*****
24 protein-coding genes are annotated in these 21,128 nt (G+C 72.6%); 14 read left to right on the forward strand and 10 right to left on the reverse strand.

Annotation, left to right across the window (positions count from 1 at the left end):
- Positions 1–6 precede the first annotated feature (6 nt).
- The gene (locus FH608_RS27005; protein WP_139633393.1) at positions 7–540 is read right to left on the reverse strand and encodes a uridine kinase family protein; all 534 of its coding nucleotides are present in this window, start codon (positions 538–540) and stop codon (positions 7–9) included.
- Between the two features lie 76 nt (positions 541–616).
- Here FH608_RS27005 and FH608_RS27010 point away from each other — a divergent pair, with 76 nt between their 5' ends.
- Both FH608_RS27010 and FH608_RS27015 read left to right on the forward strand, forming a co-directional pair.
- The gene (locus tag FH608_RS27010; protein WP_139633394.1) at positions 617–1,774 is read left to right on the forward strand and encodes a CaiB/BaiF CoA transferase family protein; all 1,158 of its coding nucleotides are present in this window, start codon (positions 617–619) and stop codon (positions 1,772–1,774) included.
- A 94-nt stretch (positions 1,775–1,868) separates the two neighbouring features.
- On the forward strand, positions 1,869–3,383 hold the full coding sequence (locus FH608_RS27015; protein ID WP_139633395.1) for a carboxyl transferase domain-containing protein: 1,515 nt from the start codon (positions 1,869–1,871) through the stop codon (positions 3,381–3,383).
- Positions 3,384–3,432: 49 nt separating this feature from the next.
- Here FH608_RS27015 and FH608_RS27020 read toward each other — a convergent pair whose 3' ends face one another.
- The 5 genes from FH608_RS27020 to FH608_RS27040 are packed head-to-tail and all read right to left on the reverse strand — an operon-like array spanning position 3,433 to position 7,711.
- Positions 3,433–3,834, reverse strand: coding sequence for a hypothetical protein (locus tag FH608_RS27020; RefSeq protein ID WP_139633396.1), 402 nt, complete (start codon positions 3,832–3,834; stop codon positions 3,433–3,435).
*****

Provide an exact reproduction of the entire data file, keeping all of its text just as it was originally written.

24 protein-coding genes are annotated in these 21,128 nt (G+C 72.6%); 14 read left to right on the forward strand and 10 right to left on the reverse strand.

Annotation, left to right across the window (positions count from 1 at the left end):
- Positions 1–6 precede the first annotated feature (6 nt).
- The gene (locus FH608_RS27005; protein WP_139633393.1) at positions 7–540 is read right to left on the reverse strand and encodes a uridine kinase family protein; all 534 of its coding nucleotides are present in this window, start codon (positions 538–540) and stop codon (positions 7–9) included.
- Between the two features lie 76 nt (positions 541–616).
- Here FH608_RS27005 and FH608_RS27010 point away from each other — a divergent pair, with 76 nt between their 5' ends.
- Both FH608_RS27010 and FH608_RS27015 read left to right on the forward strand, forming a co-directional pair.
- The gene (locus tag FH608_RS27010; protein WP_139633394.1) at positions 617–1,774 is read left to right on the forward strand and encodes a CaiB/BaiF CoA transferase family protein; all 1,158 of its coding nucleotides are present in this window, start codon (positions 617–619) and stop codon (positions 1,772–1,774) included.
- A 94-nt stretch (positions 1,775–1,868) separates the two neighbouring features.
- On the forward strand, positions 1,869–3,383 hold the full coding sequence (locus FH608_RS27015; protein ID WP_139633395.1) for a carboxyl transferase domain-containing protein: 1,515 nt from the start codon (positions 1,869–1,871) through the stop codon (positions 3,381–3,383).
- Positions 3,384–3,432: 49 nt separating this feature from the next.
- Here FH608_RS27015 and FH608_RS27020 read toward each other — a convergent pair whose 3' ends face one another.
- The 5 genes from FH608_RS27020 to FH608_RS27040 are packed head-to-tail and all read right to left on the reverse strand — an operon-like array spanning position 3,433 to position 7,711.
- Positions 3,433–3,834, reverse strand: coding sequence for a hypothetical protein (locus tag FH608_RS27020; RefSeq protein ID WP_139633396.1), 402 nt, complete (start codon positions 3,832–3,834; stop codon positions 3,433–3,435).